In flood-prone Kosi basin, planners must ignore ineffective high dams and seek sustainable solutions
From Scroll.in (Oct 29, 2020)
Traditional ‘low tech’ wisdom is actually ‘high science’ perfected over the millennia by local communities.
When the Kosi river floods in Bihar each year, Indian politicians and policy makers always have the same prescription: a high dam upstream in Nepal.
But as the two previous parts of this series have explained, the Saptakosi High Dam will not be effective against the massive inundation that the plains frequently experience. The project could cost up to (Indian) Rs 50,000 crores and the quick rate of sedimentation would give it a life of only three decades to five decades.
All solutions dictated by big government, big business and big infrastructure must be questioned as it relates to the Kosi inland delta and its three million people. One such mind-boggling boondoggle is plan of river-linking so favoured by the Bharatiya Janata Party leadership. The scheme would cost an amount outside the imagination, and create socio-political conflicts between upstream-downstream regions, provinces and countries. Mostly importantly, this plan to transfer water from surplus to deficit areas would change the ecology of the subcontinent.
The Indian authorities – without consulting the Nepali counterparts – imperiously propose the Saptakosi High Dam and canals across the length of the Nepal Tarai as key elements to the river-linking scheme. As a dangerous plan cooked up by untidy minds that will bring untold misery to South Asia a whole, the very idea of river-linking must be abandoned, like the Saptakosi High Dam concept.
River navigation is touted as the ancillary benefit of the Saptakosi High Dam, but experts say adequate flow augmentation can be had through much smaller dams and reservoirs in different parts. Besides, how are you going to convince the downstream population that the high dam reservoir is meant for flood control, when it will actually be kept topped up for the sake of navigation, power generation, irrigation and urban use?
Whether all of this doubletalk is the result of lackadaisical rulers, a technocracy lacking in rigour, or naked subterfuge, it must be challenged. The dangers inherent in playing with natural systems have been obvious in so many parts of the world, as we rush pell-mell into the Anthropocene era. Consider the climate disaster, the drying up of the Aral Sea, the Indo-Gangetic smog that helps shrink the Himalayan glaciers, the micro-plastics in the bellies of tiny fish, the loss of species all over Earth – the monocular vision of the dam-builders and river-linkers takes us in that same direction.
It would behoove the scientists of South Asia to focus their energies on preserving river ecology as a means to protect the communities on the ground, rather than be wowed by expensive, diversionary “river engineering” that has already lost its lustre.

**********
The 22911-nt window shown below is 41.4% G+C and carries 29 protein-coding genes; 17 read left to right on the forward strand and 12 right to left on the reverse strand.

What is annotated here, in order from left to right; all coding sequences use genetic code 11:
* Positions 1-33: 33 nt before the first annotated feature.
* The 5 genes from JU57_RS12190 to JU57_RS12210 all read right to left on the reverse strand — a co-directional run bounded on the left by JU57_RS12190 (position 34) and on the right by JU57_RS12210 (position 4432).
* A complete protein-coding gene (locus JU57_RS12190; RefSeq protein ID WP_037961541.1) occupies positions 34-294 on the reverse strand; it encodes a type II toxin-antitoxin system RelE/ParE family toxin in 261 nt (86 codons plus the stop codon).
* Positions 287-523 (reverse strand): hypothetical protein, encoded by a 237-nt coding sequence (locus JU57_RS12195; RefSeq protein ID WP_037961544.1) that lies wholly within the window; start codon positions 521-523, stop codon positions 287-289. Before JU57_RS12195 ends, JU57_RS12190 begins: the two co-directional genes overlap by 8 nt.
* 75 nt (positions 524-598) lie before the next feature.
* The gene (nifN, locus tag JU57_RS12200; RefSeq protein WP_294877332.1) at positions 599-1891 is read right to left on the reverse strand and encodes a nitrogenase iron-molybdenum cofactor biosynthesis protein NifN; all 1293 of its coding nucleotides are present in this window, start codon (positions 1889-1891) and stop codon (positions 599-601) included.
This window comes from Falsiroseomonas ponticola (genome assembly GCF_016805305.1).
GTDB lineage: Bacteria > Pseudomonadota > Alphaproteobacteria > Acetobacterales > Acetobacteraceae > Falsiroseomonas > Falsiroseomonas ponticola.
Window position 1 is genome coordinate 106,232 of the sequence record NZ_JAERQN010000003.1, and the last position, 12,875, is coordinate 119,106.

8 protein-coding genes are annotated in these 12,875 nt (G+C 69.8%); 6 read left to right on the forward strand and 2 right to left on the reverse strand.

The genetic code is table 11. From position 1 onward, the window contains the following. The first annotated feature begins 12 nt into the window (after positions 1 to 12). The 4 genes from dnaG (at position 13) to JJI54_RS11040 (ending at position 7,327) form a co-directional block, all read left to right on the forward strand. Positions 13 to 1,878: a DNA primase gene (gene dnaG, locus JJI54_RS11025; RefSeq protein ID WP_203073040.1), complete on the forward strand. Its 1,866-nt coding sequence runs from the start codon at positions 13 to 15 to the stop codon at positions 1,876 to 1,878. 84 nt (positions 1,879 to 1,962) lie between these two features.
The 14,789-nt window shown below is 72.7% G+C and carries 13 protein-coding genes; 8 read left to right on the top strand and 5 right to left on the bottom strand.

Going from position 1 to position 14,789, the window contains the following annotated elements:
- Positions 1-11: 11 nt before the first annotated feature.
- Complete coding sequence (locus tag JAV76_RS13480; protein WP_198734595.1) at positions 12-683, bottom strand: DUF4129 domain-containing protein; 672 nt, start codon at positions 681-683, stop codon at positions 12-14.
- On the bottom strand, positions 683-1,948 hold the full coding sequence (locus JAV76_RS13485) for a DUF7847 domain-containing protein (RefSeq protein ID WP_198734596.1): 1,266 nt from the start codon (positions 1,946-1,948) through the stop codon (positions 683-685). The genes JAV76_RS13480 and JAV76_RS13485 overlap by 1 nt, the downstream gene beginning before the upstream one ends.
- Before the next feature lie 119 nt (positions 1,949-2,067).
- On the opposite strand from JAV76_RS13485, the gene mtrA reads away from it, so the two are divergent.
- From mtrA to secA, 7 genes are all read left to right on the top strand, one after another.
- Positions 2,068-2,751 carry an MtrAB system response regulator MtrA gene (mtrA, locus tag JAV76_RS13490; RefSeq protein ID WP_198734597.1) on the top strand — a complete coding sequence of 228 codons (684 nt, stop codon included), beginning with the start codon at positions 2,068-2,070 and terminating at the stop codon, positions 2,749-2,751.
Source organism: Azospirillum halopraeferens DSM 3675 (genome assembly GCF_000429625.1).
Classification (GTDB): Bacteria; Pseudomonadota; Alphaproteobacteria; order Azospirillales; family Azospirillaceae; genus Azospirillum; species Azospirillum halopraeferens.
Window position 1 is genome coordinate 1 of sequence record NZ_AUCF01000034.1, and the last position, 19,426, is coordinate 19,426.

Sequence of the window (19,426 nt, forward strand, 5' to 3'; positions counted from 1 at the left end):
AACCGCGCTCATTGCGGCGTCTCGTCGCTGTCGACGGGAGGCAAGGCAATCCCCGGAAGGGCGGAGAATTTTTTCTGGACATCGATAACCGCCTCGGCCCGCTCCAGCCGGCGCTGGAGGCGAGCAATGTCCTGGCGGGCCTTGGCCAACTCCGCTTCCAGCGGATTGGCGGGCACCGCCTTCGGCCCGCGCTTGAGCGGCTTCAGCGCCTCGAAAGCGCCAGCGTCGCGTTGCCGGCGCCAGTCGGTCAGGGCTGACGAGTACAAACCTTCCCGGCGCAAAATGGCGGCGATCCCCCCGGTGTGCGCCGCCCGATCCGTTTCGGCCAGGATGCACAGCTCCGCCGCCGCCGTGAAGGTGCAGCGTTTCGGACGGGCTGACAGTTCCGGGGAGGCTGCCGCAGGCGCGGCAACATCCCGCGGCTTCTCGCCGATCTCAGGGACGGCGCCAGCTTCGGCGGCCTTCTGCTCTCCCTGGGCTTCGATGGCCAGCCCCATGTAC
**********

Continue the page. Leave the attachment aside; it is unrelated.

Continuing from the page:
Nature and humanity
The alternative to the Saptakosi High Dam is one that can only come from consulting the people of the Bihar floodplain, who have been neglected by the Patna and New Delhi politicians and technocrats since the 1950s. Just as the structure of the Kosi Barrage helped divert minds from the danger represented of the embankments, so the striking imagery of the future high dam has kept the rest of us from understanding the hazard of the reservoir it will back up.
Speaking of alternatives, the activists of the Barh Mukti Andolan believe, and people-centric scientists propose, that the Kosi embankments must be decommissioned, allowing the communities of Northeast Bihar to revert to values of earlier times when the river was not regarded as the enemy. The phrase “living with the flood” is regarded by many as a cliché, but making lifestyle changes during times of inundation, letting the silt to spread across the farmland and allowing quick flushing of floodwaters may be “low tech”, but it is a “high science” perfected over millennia of habitation.
The politicians and their supporters in the bureaucracy will pronounce the idea of decommissioning embankments as something impossible. But there is no place to go but to methodically deconstruct the embankments, in a campaign that should start on the Kosi inland delta but extend beyond Bihar to the rest of South Asia – all over India, and in Bangladesh, Nepal and Pakistan. Embankments are populist anti-nature, anti-people interventions that must be shown for what they are and do.
Lazy minds and prejudiced observers will nevertheless declare this a tall order, claiming that by now the embankments are almost a part of the natural landscape and people have got used to the bad as well as the good they bring. But these are people who do not empathise with the floodplain communities, who do not believe in transformative politics, and who want us to fatalistically make peace with the politician-contractor nexus and what they foist upon nature and humanity.
When some of us journalists from Kathmandu made that visit to Patna a quarter century ago, a senior technocrat working on the Son river showed satellite imagery of the abandoned channels of the Kosi in its shift westward over two centuries. He was convinced that the answer to the Kosi embankments, which had already outlived their lifespan, should be a dedicated engineering exercise to divert Kosi waters into these “paleo-channels” eastward.